There is, too, the nonsense of the open access regime. Does the ORR favour open access or is it against it? Certainly the convoluted way that Wrexham & Shropshire was forced to operate suggested that the ORR sees it as an unwanted hassle, but an expensive one to maintain because of the complexity. Here, too, a clear statement of intent would be useful.
But above all, the work and publications of the ORR needs to be made clearer and simpler. For a bit of fun, I spent a morning wading through ORR publications and came across this beauty: Part A Mandate AO/007: Review asset policy, stewardship, and management of structure, final report review and benchmarking. It contains such gems as : ‘PSSS Data Extraction Process – this feeds into the PPM and CaSL calculations. The data is compared each period against TOC PPM and cancellations data as a cross-check, and this gives confidence that the final extraction of data from PSS (post any corrections) is accurate’. Can anyone really say they understand this, or that it is useful information?
Now I do realise that organisations need to use technical language and deal in difficult concepts. The regulatory process is bound to be complex, but it has clearly go out of hand. The document actually relates to KPIs – key performance indicators – used widely across business to assess performance. It mentions, somewhere, KPI 237 and so I idly asked Network Rail how many KPIs it is required to follow. At first I was told that they no longer use them, but then when I pressed, I was told this was a mistake and in fact more than a day after I initially asked, I was told that there were 232 of which 45 relate to ‘asset measures’, 30 to ‘expenditure and efficiency and 25 to ‘renewal volumes’.
This is all rather mysterious since clearly there are more hidden away given that reference to 237. In other words, no one actually knows how many there are, not even it seems Network Rail. Indeed, a senior Network Rail executive suggested the whole thing is a farce: ‘It takes six months to understand a new KPI, a year to ensure that you comply by fiddling the figures and then you forget about it’.
This is complete and utter madness, micro regulation of the worst kind. Indeed, when you start reading about whether these KPIs are met in the Arup reports, it is clear that in many cases the data is such it is impossible to judge. So along with accountability and transparency, I would add simplicity onto Richard Price’s agenda. I wish him well but as John Lennon said, ‘Christ it ain’t easy’. Given that ORR is supposed to get more responsibility under the changes brought about by McNulty, with a greater role on the train operators and passengers, it is essential that things are turned around quickly so that we can have confidence in the organisation..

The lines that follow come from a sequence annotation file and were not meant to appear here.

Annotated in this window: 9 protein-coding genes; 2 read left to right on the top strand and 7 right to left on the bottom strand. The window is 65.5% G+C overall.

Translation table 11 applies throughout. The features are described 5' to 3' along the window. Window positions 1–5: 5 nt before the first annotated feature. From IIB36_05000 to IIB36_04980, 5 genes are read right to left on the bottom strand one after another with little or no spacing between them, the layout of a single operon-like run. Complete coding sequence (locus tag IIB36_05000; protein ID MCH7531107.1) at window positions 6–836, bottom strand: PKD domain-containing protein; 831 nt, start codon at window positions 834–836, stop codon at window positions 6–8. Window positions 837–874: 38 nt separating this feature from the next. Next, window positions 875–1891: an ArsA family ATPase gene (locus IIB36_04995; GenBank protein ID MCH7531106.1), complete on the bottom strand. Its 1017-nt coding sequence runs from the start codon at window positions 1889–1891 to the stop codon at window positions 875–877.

New Birmingham New Street has no room for bikes
Despite some 20 years of far greater focus on green issues and encouragement from government of cycling, the penny has still not dropped. Remarkably, the new design for Birmingham New Street incorporates space for just 26 bikes, in a gloomy part of the station.
As a London cyclist who tries not to bang on about this issue too often as it is so depressing and such a hard struggle, it is very noticeable that where cycling provision is made, the number of cyclists go up. There has been a great improvement at several London stations such as Euston, Waterloo and Liverpool Street, and at each of them it is noticeable that far more people make use of cycles to access or leave the station.
Yet, because there is no cycling champion since the abolition of Cycling England – on whose board I sat – there is no one to push the various ‘stakeholders’ involved in the Birmingham New Street refurbishment to ensure there is adequate bicycle provision. When St Pancras was rebuilt, no provision had been made either and it took the threat of a demonstration to ensure that some racks were hastily installed in the car park at the last moment. Bikes continued to be seen as a terrorist threat by some of the less well-endowed members of the Transec community (the committee which oversees transport security) and that makes allocating space difficult.